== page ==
REGINA – SGEU is calling for Premier Moe to bring in a wage top-up program for all of Saskatchewan’s 40,000 health care workers, by making immediate use of the almost $50 million available in the federal government's essential workers wage top-up program.

“Right now, health care workers are going above and beyond,” said SGEU health providers bargaining unit chair Tracey Sauer. “Health care workers have an added workload due to restrictive PPE that must be frequently changed. They follow enhanced rigorous control procedures to protect their patients, clients, and residents. They are doing their utmost to prevent the spread of the virus while caring for COVID-19 positive patients and those in high-risk scenarios. The government’s arbitrary wage top-up program has left too many behind. It’s time for everyone to get the compensation they deserve.”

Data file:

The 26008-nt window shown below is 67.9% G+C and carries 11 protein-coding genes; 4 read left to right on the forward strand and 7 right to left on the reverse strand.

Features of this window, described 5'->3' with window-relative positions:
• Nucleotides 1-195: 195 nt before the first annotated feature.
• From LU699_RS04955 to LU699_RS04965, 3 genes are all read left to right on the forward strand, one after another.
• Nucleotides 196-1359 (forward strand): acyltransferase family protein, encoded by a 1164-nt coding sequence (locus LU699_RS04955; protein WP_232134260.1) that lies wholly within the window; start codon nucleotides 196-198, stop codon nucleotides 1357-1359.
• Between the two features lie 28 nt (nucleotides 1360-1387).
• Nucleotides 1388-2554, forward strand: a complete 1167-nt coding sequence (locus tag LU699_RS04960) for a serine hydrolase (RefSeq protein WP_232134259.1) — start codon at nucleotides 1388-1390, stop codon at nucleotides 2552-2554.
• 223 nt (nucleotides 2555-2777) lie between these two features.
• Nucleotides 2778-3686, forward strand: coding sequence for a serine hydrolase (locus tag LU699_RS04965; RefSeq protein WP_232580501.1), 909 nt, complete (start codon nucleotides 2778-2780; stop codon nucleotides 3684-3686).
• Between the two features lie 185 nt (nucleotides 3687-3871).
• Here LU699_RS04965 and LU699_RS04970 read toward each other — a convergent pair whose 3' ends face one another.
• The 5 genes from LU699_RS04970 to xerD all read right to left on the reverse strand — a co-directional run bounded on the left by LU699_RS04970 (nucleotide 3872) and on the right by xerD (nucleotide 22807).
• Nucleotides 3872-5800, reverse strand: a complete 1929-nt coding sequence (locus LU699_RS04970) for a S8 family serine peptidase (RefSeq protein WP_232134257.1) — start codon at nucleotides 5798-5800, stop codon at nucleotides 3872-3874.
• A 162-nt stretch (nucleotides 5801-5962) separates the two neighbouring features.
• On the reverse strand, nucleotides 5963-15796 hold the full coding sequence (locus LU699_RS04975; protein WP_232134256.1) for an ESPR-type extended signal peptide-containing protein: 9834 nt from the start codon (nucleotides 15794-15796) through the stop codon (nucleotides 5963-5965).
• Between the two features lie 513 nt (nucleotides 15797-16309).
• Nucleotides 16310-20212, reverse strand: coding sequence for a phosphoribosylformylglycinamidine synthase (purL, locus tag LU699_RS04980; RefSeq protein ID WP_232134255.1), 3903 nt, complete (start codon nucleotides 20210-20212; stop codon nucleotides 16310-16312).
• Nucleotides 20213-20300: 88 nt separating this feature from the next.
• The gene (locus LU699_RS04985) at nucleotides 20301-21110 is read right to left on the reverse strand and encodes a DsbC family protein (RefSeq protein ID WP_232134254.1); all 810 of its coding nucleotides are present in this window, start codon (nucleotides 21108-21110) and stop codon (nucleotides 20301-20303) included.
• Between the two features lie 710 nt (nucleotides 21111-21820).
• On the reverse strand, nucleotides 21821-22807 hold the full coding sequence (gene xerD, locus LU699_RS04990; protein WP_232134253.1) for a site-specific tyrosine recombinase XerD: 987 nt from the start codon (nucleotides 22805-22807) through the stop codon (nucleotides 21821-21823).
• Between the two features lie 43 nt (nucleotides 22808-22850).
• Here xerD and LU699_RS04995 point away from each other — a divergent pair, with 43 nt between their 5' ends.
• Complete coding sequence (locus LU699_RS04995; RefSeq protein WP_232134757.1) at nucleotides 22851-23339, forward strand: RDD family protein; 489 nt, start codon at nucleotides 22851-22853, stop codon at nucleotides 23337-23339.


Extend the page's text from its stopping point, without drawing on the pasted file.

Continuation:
Starting in April 2020, the provincial government ran a wage top-up program that has at various points covered workers in long-term care and those who support vulnerable people, workers at some integrated health facilities, and home care workers.

Workers at acute care facilities such as hospitals have never been eligible for a wage top-up, although they face greatly increased risks and directly treat COVID-19 patients.

The nearly $50 million in available federal funding amounts to over $1,000 per health care worker in Saskatchewan, more than enough to run a full program of wage top-ups.

“Our members come home exhausted with raw red hands and faces from constant hand washing and mask wearing. Many face added costs while trying to keep their families safe,” said SGEU secretary-treasurer Roseann Strelezki. “The Premier keeps thanking health care workers, but thanks will not pay for childcare or put food on the table. Many of our members have been cohorted to single worksites. Some workers are denied work while others are denied leaves. This has increased workloads, fatigue, and stress, as well as increased financial and family hardship.  It’s time for fairness for frontline workers.”


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Amy Huziak, Communications Officer